Christopher Quinlan QC was appointed by the British Horseracing Authority (BHA) to lead a review of the structure, composition and processes of the BHA's Disciplinary Panel, Licensing Committee, and Appeal Board to identify areas of improvement in order to update the BHA's system in line with best practice in sports governance. His report was published on 29 September 2016. While he found that the BHA's disciplinary system was fair, he made a number of recommendations intended to improve stakeholder confidence and to enhance the legal robustness of the system. Many of his recommendations, though specific to the BHA and the sport of horseracing, will nevertheless be relevant to other sports organisations (be they national governing bodies, international federations, tournament organisers or others). We have therefore extrapolated the key principles from the Quinlan report below for sports organisations to consider how they might be relevant to their sport (the full Quinlan report can be accessed here).
1. Structural independence of the judiciary
Panel appointments. The procedure for appointing disciplinary panel members (both to a wider standing panel and to tribunals for specific hearings) should be set out clearly in a sports organisation's rules, and publicised. While there is no legal bar to a sports organisation itself appointing its disciplinary panel members, it is best practice for (a) members of a standing panel to be appointed by a bespoke judicial selection committee, following a process of open competition judged against published criteria, and (b) members of specific tribunals to be convened (from the standing panel) by an independent 'Judicial Panel Chairman' or similar (discussed below).
Independent oversight of the panel. It is preferable for disciplinary panels to be overseen by a 'Judicial Panel Chairman' or similar, who should be independent of the sports organisation. The role of the Judicial Panel Chairman would include (among other things) chairing hearings, selecting tribunals to hear cases (first instance, and, if applicable, appeal), and chairing the judicial selection committee that appoints panel members. If the Judicial Panel Chairman chairs a hearing, then it is clear that s/he should have no involvement in selecting the appeal tribunal (that task should be delegated to a deputy).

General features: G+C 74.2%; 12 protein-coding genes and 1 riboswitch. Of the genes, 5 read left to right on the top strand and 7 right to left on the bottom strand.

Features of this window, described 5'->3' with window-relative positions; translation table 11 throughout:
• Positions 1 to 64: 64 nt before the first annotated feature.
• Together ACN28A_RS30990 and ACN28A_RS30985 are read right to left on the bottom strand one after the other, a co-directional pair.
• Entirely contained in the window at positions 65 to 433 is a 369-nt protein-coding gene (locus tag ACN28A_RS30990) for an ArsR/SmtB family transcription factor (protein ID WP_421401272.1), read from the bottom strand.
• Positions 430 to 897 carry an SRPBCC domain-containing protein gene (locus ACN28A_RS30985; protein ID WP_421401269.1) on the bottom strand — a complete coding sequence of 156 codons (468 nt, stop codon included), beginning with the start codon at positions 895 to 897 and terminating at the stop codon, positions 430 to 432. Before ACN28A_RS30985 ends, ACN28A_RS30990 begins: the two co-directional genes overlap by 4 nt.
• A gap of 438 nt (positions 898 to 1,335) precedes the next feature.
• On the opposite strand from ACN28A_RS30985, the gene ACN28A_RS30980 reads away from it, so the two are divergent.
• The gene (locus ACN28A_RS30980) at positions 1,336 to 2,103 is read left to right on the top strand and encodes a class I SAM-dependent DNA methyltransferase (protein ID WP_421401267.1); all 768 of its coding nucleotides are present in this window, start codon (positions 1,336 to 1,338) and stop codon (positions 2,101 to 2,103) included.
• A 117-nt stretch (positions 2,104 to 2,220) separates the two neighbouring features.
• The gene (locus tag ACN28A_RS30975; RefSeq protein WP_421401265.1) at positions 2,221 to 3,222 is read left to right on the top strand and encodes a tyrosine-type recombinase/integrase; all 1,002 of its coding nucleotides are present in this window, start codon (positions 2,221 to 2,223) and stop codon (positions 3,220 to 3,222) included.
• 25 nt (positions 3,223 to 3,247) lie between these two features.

Standing panel memberships. If a sports organisation has an internal first instance and appeal tribunal, then there is merit in keeping the memberships of those panels separate (although that does not preclude the Judicial Panel Chairman from overseeing both panels). The members of any appeal panel should be independent of the sports organisation and, to ensure this, the sports organisation's rules might provide that those members cannot (a) have been the holder of a licence or permit granted by the sports organisation within the previous five years, (b) hold any current disciplinary position (e.g. referee/umpire/disciplinary commissioner), or (c) be a director of, or employed by, the sports organisation.
Tribunal chairs. It is desirable for tribunals to be chaired by a legally-qualified person with relevant post-qualification experience (at least seven years), judicial or quasi-judicial experience and sufficient knowledge of the relevant sport. However, the applicable rules should contain a clause permitting variation where the Judicial Panel Chairman directs or the parties agree otherwise.
Security of tenure. While disciplinary panel members may be appointed for renewable terms (and there is no strict legal requirement for a maximum number of terms), notice of appointment terminations should be exercisable only: (a) by the judicial panel member him/herself, or (b) by the sports organisation only where the member has (i) committed a serious or repeated breach of his/her obligations to the sports organisation or of the applicable rules, or (ii) committed a criminal offence or acted in any manner that brings him/her or the sports organisation into disrepute.
Separation of powers. It is not uncommon for first instance tribunals of sports organisations to include persons from the sport in question. That is not objectionable provided that there is a clear separation of powers/functions, and that members of the sports organisation's legislative body (sometimes called a 'council') or executive do not sit on tribunals. Part of the separation of powers requires a bright line between the prosecution and the judiciary. To improve the formal separation between the prosecution and the judiciary, the secretary to a disciplinary panel should report to an appropriate person on the executive team, and not to anyone connected with the prosecution team. Similarly, active members of the disciplinary/prosecution arm (such as, for example, referees/umpires/disciplinary commissioners), and any person responsible for appointing and/or overseeing those individuals, should not sit on any disciplinary panel and should not have any involvement in selecting tribunals.